Zvi Jul/Aug 2007
Where had they gone? For many months I had not seen the ultra-Orthodox from the Chabad-Lubavitch movement who were trying so hard to convince people that their late leader, Rabbi Menachem Mendel Schneerson from New York, was the messiah. They always came with brochures and much literature.
I was wondering if they had left for good when I heard a knock on my door. Who, of all people, should be standing there but several ultra-Orthodox men. And who was with them? One of their well-known rabbis, a man who had argued with me and shouted at me concerning my faith while I was on a crowded bus with my wife a few years earlier. I will never forget how he treated me. He did not know upon whose door he had knocked and was greatly surprised when I answered.
“You see,” he said, trying to appear in control, “we have come to visit you.” With him were two young assistants whom he was instructing in how to witness to people concerning their belief that Rabbi Schneerson, who died in 1994, is the messiah.
So I asked them, “What news do you bring?”
“Important news,” said one of the young men. The rabbi remained silent, waiting to see how his pupils would do. They began to speak about their “messiah,” Rabbi Schneerson, whom many people in Israel no longer want to hear about. “Do you believe he is the true messiah?” one asked me.
“You have believed a lie,” I replied. “You do not know the truth about God, so you have fallen into deep sin and believe a great falsehood.”
Nervously, the men looked at their rabbi. “Did you hear what he said about our holy messiah?” they asked him. Then they asked me, “Why do you speak against such a holy one?”
“You are worshiping blindness,” I said. “And you will become spiritually blind, as your teacher has become.”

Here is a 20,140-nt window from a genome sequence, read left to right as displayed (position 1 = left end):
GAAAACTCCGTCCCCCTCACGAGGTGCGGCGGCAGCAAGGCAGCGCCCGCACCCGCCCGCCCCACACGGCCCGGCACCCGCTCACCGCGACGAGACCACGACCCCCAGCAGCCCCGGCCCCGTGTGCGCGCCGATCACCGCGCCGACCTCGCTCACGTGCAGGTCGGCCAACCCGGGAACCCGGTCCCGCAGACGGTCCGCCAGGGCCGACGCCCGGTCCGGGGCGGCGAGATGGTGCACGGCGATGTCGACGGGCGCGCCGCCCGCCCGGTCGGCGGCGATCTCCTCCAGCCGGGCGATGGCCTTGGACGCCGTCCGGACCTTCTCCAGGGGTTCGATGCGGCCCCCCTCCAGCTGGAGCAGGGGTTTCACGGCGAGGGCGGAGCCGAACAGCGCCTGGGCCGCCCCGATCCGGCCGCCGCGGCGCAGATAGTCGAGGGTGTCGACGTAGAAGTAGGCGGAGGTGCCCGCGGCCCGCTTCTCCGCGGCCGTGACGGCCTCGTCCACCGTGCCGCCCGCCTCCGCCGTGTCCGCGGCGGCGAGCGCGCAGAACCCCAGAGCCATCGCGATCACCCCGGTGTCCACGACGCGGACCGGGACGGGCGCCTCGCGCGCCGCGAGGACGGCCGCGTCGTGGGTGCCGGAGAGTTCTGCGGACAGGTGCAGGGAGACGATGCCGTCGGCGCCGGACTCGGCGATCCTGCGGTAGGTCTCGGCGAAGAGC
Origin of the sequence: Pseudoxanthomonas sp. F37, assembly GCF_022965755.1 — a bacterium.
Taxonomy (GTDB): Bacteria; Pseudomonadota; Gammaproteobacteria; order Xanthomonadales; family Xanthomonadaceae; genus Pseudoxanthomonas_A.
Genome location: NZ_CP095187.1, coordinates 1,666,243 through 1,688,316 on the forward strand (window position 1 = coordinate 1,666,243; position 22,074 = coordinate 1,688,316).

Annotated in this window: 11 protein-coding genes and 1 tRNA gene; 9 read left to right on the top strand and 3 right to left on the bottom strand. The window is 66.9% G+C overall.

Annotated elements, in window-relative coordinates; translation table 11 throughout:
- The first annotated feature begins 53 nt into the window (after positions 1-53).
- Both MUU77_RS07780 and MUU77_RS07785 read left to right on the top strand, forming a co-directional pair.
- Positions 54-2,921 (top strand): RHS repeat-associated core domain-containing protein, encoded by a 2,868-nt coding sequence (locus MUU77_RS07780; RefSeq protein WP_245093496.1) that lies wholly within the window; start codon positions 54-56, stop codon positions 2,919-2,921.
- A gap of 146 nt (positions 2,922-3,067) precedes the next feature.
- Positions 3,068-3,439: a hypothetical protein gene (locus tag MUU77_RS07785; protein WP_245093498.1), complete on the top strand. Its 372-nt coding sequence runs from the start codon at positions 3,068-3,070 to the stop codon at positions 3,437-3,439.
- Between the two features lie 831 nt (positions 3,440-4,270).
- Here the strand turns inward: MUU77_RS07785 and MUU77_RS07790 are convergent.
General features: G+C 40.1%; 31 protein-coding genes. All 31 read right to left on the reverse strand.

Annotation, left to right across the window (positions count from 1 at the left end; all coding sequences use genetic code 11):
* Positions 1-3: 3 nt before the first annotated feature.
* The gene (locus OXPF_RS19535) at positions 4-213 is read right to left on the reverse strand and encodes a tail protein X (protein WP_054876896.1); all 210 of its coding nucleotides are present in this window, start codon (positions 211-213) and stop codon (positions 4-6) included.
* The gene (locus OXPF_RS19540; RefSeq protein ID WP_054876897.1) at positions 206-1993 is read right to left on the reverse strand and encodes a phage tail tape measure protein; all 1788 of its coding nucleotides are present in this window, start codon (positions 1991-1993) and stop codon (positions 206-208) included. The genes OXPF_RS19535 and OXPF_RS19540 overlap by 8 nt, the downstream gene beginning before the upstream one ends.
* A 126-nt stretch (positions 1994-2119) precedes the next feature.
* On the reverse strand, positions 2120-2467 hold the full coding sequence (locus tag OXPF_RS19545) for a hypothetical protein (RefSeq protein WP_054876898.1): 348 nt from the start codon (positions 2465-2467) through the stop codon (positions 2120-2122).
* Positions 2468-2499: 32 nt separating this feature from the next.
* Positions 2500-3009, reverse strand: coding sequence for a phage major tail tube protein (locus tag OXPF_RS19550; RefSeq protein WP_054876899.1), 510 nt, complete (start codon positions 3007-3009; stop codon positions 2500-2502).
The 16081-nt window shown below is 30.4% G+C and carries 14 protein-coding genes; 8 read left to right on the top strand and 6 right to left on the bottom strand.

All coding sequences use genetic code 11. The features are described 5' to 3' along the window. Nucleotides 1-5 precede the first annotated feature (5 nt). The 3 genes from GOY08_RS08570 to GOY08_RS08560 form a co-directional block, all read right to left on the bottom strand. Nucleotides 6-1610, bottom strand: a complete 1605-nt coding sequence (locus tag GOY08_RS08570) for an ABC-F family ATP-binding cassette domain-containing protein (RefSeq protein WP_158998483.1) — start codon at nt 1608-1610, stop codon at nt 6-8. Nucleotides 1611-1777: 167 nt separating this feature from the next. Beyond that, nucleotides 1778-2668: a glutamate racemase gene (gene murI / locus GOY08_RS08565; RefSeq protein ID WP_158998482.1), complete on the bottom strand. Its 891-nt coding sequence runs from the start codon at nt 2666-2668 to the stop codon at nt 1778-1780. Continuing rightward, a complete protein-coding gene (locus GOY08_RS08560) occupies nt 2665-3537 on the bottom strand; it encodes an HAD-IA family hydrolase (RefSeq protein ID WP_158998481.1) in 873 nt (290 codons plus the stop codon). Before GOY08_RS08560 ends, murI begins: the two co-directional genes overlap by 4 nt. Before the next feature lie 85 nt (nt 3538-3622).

“How do you know that you follow after the truth?” one asked.
“Because I follow only the Bible,” I replied. “I believe only in Almighty God, as is written in the Bible. Is the Bible not holy enough for you that you spend so much time reading books rabbis have written instead of reading the Bible? I am certain that you go to the synagogue three times each day to pray, do you not?”
“Yes,” they replied. “This is an important obligation for us.”
“And do you pray from the depths of your heart or from prayer books that rabbis have written?”
“Of course, we pray from prayer books. Is this not good enough for you? How do you know how to pray without a prayer book?” one asked.
“I pray before the Lord, from my heart; and I am sure my prayer is received in heaven.” I showed them the important chapter of Deuteronomy 6, where it is written,
Hear, O Israel: The Lᴏʀᴅ our God, the Lᴏʀᴅ is one! You shall love the Lᴏʀᴅ your God with all your heart, with all your soul, and with all your strength. And these words which I command you today shall be in your heart (Dt. 6:4–6).
They recite these verses many times each day. But in fact, they do not understand what they say because they read so quickly.
We had a nice conversation. I gave them each a piece of cake and a cup of coffee, and we sat and talked. This hospitality apparently surprised them greatly. One young man remarked, “We know you are against us. Yet you receive us warmly, as friends. How can this be?”
“I believe in Almighty God,” I said. “With Him there is no hatred, only love.”
Now the rabbi stirred, emerging from his calmness. “Do you know with whom you speak?” he asked his pupils. “Do you know in whom he has believed?”
When they said no, he declared, “This Man! He believes in This Man!” meaning Jesus.
Then the students wanted to know how I came to believe in Jesus. So I told them! It was a great opportunity for me to explain the true way of salvation. I opened my Bible and began reading to them all that is written about the Lord Jesus in the Old Testament, particularly Isaiah 53. They listened, reading along with me while glancing at the rabbi, waiting to see what he would do. But he did nothing. Then he said, “It would be better if we left.”
“Why?” they asked. “We are reading the Bible. Is it forbidden to read the Bible?” But they went, telling me, “We want to see you again.” Please pray they return and that we can have another long conversation about the Lord.